But the truth, as both Liz and Don acknowledge, is actually a bit more complicated. How bad is it to waste the resources on collecting the full sample, only to have to throw it all away at the end? If the study is expensive to run, if the hypothesis isn’t all that exciting to begin with*****, and the opportunity costs are high****** then aborting early and giving up wouldn’t be so terrible. To pick another example, if in your clinical trial your participants are getting sicker instead of getting better, you should end the study early. If in your MTURK sample your participants are reporting slightly lower values on a Likert scale, and the cost to continue is low, you might want to see the study through.

However, there are good reasons you might want to stick with it. If there are other studies with more scientific promise that you could be investing your resources in, you would probably be working on them first anyway. And truth be told, many of us find ourselves doing research out on the thin ice at the edge of our scientific understanding where the effect sizes are small. A Cohen’s d of .3 or smaller is probably pretty common for the effects we’re looking at. If those are both true then the risk of peeking is greater.

Liz and Don both declared victory.

*Unless through your peeking you discover you made a computer coding error, or you have worded things in a confusing way, or you catch some other major issue. Catching mistakes is a benefit of early peeking.

**Only publishing results that support your hypothesis is a bigger, also important issue, but one we won’t tackle here. A premise of our debate was that in this particular case, the results would only see the light of day if they came out a certain way.

***Thanks to Ryan Goh for helping us crunch numbers that went into this graph. The simulations were based off of male and female height means and standard deviations obtained from the US Census Bureau website.

****There is a danger here that a researcher would be tempted to abandon the study only partly—by tweaking the materials and then starting data collection over. We would caution that this approach could increase the chance of a false positive. By jumping ship, we really mean giving up on the study completely.

*****Even a positive result wouldn’t be good enough to stand a chance at getting published in the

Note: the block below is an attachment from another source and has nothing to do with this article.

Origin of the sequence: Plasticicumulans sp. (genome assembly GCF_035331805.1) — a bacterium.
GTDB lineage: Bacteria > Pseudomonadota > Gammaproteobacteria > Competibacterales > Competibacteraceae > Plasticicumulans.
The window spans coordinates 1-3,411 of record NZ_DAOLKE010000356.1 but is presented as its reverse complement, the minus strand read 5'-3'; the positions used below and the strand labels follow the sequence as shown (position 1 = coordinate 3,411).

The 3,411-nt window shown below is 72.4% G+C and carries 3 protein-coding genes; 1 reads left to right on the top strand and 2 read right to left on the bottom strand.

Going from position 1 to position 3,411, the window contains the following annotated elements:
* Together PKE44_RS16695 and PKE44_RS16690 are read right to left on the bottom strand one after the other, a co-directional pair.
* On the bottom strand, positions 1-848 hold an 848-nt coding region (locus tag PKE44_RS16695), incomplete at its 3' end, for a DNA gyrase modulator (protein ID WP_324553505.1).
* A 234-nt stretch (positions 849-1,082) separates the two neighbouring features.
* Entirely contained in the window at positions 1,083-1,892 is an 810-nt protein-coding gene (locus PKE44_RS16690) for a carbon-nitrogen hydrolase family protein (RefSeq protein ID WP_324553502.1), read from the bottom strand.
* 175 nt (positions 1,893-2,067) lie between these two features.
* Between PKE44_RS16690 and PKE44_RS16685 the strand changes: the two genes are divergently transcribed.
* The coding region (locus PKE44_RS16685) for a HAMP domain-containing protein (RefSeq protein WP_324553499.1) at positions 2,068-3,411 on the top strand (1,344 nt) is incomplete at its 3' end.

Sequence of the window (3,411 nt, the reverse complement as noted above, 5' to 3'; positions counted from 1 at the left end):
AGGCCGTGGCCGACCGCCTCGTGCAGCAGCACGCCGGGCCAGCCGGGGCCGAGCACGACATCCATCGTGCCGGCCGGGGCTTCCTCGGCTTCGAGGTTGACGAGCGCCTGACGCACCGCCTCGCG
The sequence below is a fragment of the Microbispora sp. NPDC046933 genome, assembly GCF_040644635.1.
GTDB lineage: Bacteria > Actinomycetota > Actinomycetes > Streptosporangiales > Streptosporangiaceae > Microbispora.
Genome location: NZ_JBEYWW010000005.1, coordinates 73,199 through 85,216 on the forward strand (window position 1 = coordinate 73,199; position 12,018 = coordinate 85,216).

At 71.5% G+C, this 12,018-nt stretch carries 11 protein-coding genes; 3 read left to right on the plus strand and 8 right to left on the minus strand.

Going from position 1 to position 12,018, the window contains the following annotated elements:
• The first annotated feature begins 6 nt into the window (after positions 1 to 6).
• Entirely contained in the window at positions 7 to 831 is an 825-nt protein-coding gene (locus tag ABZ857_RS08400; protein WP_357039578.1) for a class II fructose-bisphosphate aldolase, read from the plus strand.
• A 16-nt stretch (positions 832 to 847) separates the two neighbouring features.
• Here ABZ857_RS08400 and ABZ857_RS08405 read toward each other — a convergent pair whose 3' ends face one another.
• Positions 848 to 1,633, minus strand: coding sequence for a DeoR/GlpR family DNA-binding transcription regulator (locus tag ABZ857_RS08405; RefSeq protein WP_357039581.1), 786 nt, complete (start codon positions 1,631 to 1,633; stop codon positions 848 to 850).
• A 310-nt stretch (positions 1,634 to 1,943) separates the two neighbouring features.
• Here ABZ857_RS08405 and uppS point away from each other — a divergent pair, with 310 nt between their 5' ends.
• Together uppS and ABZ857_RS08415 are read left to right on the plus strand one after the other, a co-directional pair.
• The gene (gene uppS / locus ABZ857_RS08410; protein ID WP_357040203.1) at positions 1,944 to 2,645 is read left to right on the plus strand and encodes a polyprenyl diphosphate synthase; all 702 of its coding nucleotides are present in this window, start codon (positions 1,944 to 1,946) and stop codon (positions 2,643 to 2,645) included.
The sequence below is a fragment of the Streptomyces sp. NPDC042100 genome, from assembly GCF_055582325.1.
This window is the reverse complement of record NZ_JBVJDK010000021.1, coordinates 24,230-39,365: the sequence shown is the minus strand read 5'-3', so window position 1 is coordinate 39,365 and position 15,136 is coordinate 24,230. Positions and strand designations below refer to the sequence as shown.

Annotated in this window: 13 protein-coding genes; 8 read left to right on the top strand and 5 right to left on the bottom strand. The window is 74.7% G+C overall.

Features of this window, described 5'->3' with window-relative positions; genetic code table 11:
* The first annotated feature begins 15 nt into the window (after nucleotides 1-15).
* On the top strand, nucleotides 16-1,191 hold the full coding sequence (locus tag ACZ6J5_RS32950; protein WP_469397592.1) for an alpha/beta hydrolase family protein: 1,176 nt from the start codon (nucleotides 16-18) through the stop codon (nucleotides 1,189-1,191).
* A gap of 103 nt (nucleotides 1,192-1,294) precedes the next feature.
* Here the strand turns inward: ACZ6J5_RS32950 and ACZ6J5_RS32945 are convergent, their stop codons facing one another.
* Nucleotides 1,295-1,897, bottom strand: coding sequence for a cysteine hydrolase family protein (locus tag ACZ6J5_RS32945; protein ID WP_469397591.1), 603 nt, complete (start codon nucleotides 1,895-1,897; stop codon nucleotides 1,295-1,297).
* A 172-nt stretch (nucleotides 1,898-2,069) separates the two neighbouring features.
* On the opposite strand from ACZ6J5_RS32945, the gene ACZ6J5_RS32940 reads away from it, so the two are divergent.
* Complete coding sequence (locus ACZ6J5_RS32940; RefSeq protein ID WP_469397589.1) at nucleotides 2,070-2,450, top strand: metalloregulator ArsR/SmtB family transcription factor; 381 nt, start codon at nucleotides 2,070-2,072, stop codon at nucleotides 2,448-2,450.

Global Journal of Psychology and Counseling, no matter how high a publication fee you paid.******You have so many good ideas. Some of the other ones might actually get published in journals that people read.

I'm going to try to beat Daniel Lakens and the Bayesians to the punch and point out that there are ways to build data peeking into your study design, and do analyses that are not biased by it.

http://papers.ssrn.com/sol3/papers.cfm?abstract_id=2333729

Posted by: Hardsci | 03 June 2015 at 03:37 AM

Good points, although I was surprised that you didn't address the fact that this "optional abortion" strategy will still lead to an inflated error rate for the set of studies that you do end up seeing through to completion. Maybe this is understood?

I came up with the following intuition. Imagine that we have a set of 100 studies where we have a directional hypothesis that the mean is positive, but in fact the null is true (mean=0) for all 100 studies. 5 of these 100 studies would, if we completed them, result in erroneous rejection of the null (i.e., they will end up having big positive means). Now we peek at the data early on and optionally abort studies with observed means that are negative -- if the null is always true, that's half of the studies. The problem is that those 5 error studies are more likely to end up in the non-aborted half of studies than in the aborted half of studies.

I just did a little simulation of studies that have final N=100; each with one optional abortion point at N=5, or N=10, or ..., or N=50; with standard normal data; and using a one-sided test. Error rate is about 7% for studies where we peeked after N=5 but decided to keep going, and it increases up to about 10% for studies where we peeked after N=50. Of course I just picked these parameters out of a hat, the point is it exceeds 5% in general (if we don't do any corrections).

Of course, there is no divine dictate that the error rate must be 5%. It might be fine to accept a higher error rate for some of the good reasons that you mention in this post. But should we not at least acknowledge that it is above the nominal alpha level of our test?

Posted by: CookieSci | 03 June 2015 at 04:52 AM

You cannot " beat Daniel Lakens and the Bayesians to the punch" because they assumed it in their priors.

Posted by: Chris | 03 June 2015 at 08:21 AM

Hi,

A recent blog on dealing with non-significant results after looking at the data seems relevant.

http://rolfzwaan.blogspot.ca/2015_05_01_archive.html

I would also like to add that most research practices are ok, if you honestly report them. So, if you feel confident about your methods, just say that you picked X times and stopped when criterion Y was reached.

Posted by: Dr. R | 03 June 2015 at 09:11 AM